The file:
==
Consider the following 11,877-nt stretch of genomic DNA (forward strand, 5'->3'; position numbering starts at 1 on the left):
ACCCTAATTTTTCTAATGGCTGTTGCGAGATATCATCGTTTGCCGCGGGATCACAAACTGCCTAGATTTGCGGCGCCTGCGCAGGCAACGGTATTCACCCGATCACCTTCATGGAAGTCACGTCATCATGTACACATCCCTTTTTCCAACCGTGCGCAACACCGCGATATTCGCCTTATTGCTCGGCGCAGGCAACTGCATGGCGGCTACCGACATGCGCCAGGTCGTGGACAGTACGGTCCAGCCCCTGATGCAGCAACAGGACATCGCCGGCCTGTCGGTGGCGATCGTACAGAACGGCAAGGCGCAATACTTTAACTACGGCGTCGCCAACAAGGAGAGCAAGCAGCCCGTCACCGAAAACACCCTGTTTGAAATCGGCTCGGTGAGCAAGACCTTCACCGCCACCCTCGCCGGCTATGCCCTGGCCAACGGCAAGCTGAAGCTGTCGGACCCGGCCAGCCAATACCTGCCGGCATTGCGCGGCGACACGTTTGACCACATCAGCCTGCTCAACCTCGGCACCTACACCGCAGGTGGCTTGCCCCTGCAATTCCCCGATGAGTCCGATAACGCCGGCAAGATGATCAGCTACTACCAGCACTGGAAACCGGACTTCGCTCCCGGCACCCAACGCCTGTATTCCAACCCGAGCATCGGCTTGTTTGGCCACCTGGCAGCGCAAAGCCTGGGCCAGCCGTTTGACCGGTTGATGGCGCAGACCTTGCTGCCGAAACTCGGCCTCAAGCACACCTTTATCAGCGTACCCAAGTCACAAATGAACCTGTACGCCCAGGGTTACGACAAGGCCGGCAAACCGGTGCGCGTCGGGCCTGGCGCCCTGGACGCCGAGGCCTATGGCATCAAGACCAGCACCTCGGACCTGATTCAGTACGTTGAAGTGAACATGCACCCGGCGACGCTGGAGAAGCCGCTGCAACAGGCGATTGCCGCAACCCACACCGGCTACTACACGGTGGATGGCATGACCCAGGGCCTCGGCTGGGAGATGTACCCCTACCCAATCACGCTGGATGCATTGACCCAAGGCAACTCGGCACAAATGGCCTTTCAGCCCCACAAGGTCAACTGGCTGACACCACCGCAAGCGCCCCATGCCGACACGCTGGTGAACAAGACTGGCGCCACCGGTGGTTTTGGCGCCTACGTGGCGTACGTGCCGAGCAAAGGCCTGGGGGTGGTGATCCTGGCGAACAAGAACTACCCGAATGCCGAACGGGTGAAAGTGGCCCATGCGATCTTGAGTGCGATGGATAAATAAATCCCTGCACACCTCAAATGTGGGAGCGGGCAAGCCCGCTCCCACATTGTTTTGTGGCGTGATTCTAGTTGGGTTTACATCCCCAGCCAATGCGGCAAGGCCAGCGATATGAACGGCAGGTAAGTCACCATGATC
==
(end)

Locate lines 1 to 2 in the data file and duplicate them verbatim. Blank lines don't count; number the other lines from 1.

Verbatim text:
Consider the following 11,877-nt stretch of genomic DNA (forward strand, 5'->3'; position numbering starts at 1 on the left):
ACCCTAATTTTTCTAATGGCTGTTGCGAGATATCATCGTTTGCCGCGGGATCACAAACTGCCTAGATTTGCGGCGCCTGCGCAGGCAACGGTATTCACCCGATCACCTTCATGGAAGTCACGTCATCATGTACACATCCCTTTTTCCAACCGTGCGCAACACCGCGATATTCGCCTTATTGCTCGGCGCAGGCAACTGCATGGCGGCTACCGACATGCGCCAGGTCGTGGACAGTACGGTCCAGCCCCTGATGCAGCAACAGGACATCGCCGGCCTGTCGGTGGCGATCGTACAGAACGGCAAGGCGCAATACTTTAACTACGGCGTCGCCAACAAGGAGAGCAAGCAGCCCGTCACCGAAAACACCCTGTTTGAAATCGGCTCGGTGAGCAAGACCTTCACCGCCACCCTCGCCGGCTATGCCCTGGCCAACGGCAAGCTGAAGCTGTCGGACCCGGCCAGCCAATACCTGCCGGCATTGCGCGGCGACACGTTTGACCACATCAGCCTGCTCAACCTCGGCACCTACACCGCAGGTGGCTTGCCCCTGCAATTCCCCGATGAGTCCGATAACGCCGGCAAGATGATCAGCTACTACCAGCACTGGAAACCGGACTTCGCTCCCGGCACCCAACGCCTGTATTCCAACCCGAGCATCGGCTTGTTTGGCCACCTGGCAGCGCAAAGCCTGGGCCAGCCGTTTGACCGGTTGATGGCGCAGACCTTGCTGCCGAAACTCGGCCTCAAGCACACCTTTATCAGCGTACCCAAGTCACAAATGAACCTGTACGCCCAGGGTTACGACAAGGCCGGCAAACCGGTGCGCGTCGGGCCTGGCGCCCTGGACGCCGAGGCCTATGGCATCAAGACCAGCACCTCGGACCTGATTCAGTACGTTGAAGTGAACATGCACCCGGCGACGCTGGAGAAGCCGCTGCAACAGGCGATTGCCGCAACCCACACCGGCTACTACACGGTGGATGGCATGACCCAGGGCCTCGGCTGGGAGATGTACCCCTACCCAATCACGCTGGATGCATTGACCCAAGGCAACTCGGCACAAATGGCCTTTCAGCCCCACAAGGTCAACTGGCTGACACCACCGCAAGCGCCCCATGCCGACACGCTGGTGAACAAGACTGGCGCCACCGGTGGTTTTGGCGCCTACGTGGCGTACGTGCCGAGCAAAGGCCTGGGGGTGGTGATCCTGGCGAACAAGAACTACCCGAATGCCGAACGGGTGAAAGTGGCCCATGCGATCTTGAGTGCGATGGATAAATAAATCCCTGCACACCTCAAATGTGGGAGCGGGCAAGCCCGCTCCCACATTGTTTTGTGGCGTGATTCTAGTTGGGTTTACATCCCCAGCCAATGCGGCAAGGCCAGCGATATGAACGGCAGGTAAGTCACCATGATC